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News Release

Cherokee Nation

The Cherokee Nation is contributing nearly half a million dollars to 136 northeast Oklahoma fire departments. The tribe’s annual contribution helps support volunteer fire departments, which otherwise rely on fundraisers, membership dues and the help of their communities’ residents to maintain their vital operations.

Hundreds of northeast Oklahoma firefighters gathered in Tahlequah on May 19 for the tribe’s annual Volunteer Firefighter Appreciation Banquet. Each of the 136 fire departments received $3,500 to help with equipment, fuel or other items needed to protect lives and property of families throughout the Cherokee Nation Reservation. The funding is set aside in the Cherokee Nation’s annual budget.

“In Oklahoma, the vast majority of firefighters are volunteers who risk their lives not for the pay or the glory, but because they are public servants at heart,” said Principal Chief Chuck Hoskin Jr. “Thousands of these men and women throughout the Cherokee Nation Reservation will leave their homes and their families at a moment’s notice to help protect and save lives. I know that our firefighters always have our backs, and because of their service and sacrifices it is critical that the Cherokee Nation continues to support their efforts. I believe we owe all of our firefighters a debt of gratitude for their selflessness and acts of courage, which we often do not see first-hand. Just as they always have our backs, the Cherokee Nation has their backs, and Deputy Chief Bryan Warner and I have their backs.”

Keys Fire Department in Cherokee County and Disney Fire Department in Mayes County were recognized as this year’s 2022 Volunteer Fire Departments of the Year.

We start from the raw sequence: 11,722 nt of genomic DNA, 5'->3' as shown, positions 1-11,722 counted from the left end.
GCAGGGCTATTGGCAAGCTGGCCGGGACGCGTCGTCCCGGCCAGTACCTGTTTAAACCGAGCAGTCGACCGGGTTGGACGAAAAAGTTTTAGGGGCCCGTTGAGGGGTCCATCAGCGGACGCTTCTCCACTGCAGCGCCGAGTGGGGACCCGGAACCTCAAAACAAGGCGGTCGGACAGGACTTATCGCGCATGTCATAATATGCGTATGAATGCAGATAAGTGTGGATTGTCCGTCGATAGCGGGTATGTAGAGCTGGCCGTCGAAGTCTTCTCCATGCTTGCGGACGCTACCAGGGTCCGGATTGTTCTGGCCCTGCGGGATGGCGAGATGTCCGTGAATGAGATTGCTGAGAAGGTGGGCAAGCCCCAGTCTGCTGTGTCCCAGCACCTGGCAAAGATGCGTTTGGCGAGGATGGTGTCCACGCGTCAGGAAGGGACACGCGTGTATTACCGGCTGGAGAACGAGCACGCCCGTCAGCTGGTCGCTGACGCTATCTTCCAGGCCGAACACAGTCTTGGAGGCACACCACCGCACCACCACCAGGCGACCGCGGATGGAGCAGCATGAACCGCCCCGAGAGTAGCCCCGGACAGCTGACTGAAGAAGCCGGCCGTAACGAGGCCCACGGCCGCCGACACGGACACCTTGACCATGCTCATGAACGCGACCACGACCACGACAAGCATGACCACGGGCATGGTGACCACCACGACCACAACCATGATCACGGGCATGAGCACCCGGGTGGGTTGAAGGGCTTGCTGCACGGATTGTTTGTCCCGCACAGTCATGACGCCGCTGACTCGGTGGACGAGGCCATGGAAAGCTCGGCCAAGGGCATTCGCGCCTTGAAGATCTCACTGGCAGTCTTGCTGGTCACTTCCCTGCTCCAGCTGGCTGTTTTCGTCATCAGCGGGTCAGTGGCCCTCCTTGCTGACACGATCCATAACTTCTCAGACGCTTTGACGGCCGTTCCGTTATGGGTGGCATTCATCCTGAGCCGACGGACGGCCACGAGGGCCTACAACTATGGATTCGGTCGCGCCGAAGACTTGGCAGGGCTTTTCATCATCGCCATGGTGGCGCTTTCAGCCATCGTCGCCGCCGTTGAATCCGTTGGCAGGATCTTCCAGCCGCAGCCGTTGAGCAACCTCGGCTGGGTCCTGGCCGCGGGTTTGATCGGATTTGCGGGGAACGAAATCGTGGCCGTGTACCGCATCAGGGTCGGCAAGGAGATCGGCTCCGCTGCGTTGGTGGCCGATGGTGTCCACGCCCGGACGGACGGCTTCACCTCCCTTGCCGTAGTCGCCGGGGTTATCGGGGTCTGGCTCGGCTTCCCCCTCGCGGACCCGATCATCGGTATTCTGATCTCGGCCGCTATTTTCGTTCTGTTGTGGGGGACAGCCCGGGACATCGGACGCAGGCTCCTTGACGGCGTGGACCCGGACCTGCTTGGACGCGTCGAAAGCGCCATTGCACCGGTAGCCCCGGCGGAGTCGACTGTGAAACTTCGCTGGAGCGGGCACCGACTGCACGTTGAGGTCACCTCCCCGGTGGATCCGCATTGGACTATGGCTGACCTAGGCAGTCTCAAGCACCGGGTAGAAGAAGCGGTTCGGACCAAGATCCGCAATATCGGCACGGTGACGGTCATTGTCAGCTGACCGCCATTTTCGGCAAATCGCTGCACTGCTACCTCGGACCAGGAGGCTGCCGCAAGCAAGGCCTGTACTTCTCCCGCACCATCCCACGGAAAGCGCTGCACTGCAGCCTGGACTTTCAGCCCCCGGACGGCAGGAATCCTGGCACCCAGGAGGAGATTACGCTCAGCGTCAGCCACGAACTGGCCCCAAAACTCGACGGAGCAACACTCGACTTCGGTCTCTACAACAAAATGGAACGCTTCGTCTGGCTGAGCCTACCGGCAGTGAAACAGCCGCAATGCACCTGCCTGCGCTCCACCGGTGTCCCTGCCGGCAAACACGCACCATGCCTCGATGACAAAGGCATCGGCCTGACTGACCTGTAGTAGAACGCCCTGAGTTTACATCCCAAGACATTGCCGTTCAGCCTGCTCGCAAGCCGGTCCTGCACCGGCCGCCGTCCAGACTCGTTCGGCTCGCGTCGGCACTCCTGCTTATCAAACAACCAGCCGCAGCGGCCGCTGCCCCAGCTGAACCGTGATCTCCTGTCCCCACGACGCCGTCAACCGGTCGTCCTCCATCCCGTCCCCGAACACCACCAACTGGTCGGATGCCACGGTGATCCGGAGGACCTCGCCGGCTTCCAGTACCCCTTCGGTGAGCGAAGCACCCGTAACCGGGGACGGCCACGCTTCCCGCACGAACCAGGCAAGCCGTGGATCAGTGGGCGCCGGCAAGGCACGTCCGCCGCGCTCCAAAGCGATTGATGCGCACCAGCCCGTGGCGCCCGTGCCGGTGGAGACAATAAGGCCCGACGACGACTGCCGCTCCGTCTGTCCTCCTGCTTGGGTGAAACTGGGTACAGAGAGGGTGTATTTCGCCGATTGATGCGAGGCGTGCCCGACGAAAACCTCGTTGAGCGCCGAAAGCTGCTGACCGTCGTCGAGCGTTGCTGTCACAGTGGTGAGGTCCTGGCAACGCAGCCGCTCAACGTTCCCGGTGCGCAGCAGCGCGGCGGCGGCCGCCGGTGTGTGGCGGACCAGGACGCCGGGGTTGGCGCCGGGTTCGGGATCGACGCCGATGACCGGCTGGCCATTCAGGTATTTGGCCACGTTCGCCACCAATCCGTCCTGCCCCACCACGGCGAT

Keys Fire Department was recognized for its willingness to assist neighboring fire departments in Cherokee County with training, mutual assistance, or by covering neighboring districts when other departments were unavailable or needed additional resources. Keys also helped to provide coverage for the City of Tahlequah when Tahlequah firefighters were attending funerals and other community events.

“We pride ourselves in serving the members of our community and to be honored for something that we love to do is precious,” said Keys Fire Department Chief Yogi Cole. “I’ve been in fire service 39 years and fire departments, especially small-town, rural fire departments, can stretch a dollar farther than any organization I’ve ever seen. We have short and long-term goals and the Cherokee Nation funding helps us accomplish those goals.”

Disney Fire Department was recognized for its commitment to lowering its ISO rating. Insurance companies use ISO ratings, which are graded from a 1 to 10, to help establish fair premiums, and municipalities use the ratings as a benchmark for measuring the effectiveness of their community’s fire protection services. Disney lowered its ISO rating from a 9 to a 5, having added on to its fire department. The department also built a new rescue truck, added new equipment, and focused on improved training. The department continues to focus on improving its fleet of vehicles and equipment to continue providing critical services to the community.

“We use the Cherokee Nation contribution for building better facilities, to keep our trucks going, our fuel, and our equipment to fight fire,” said Disney firefighter Larry Sanders. “It means a lot to have support from the Cherokee Nation.”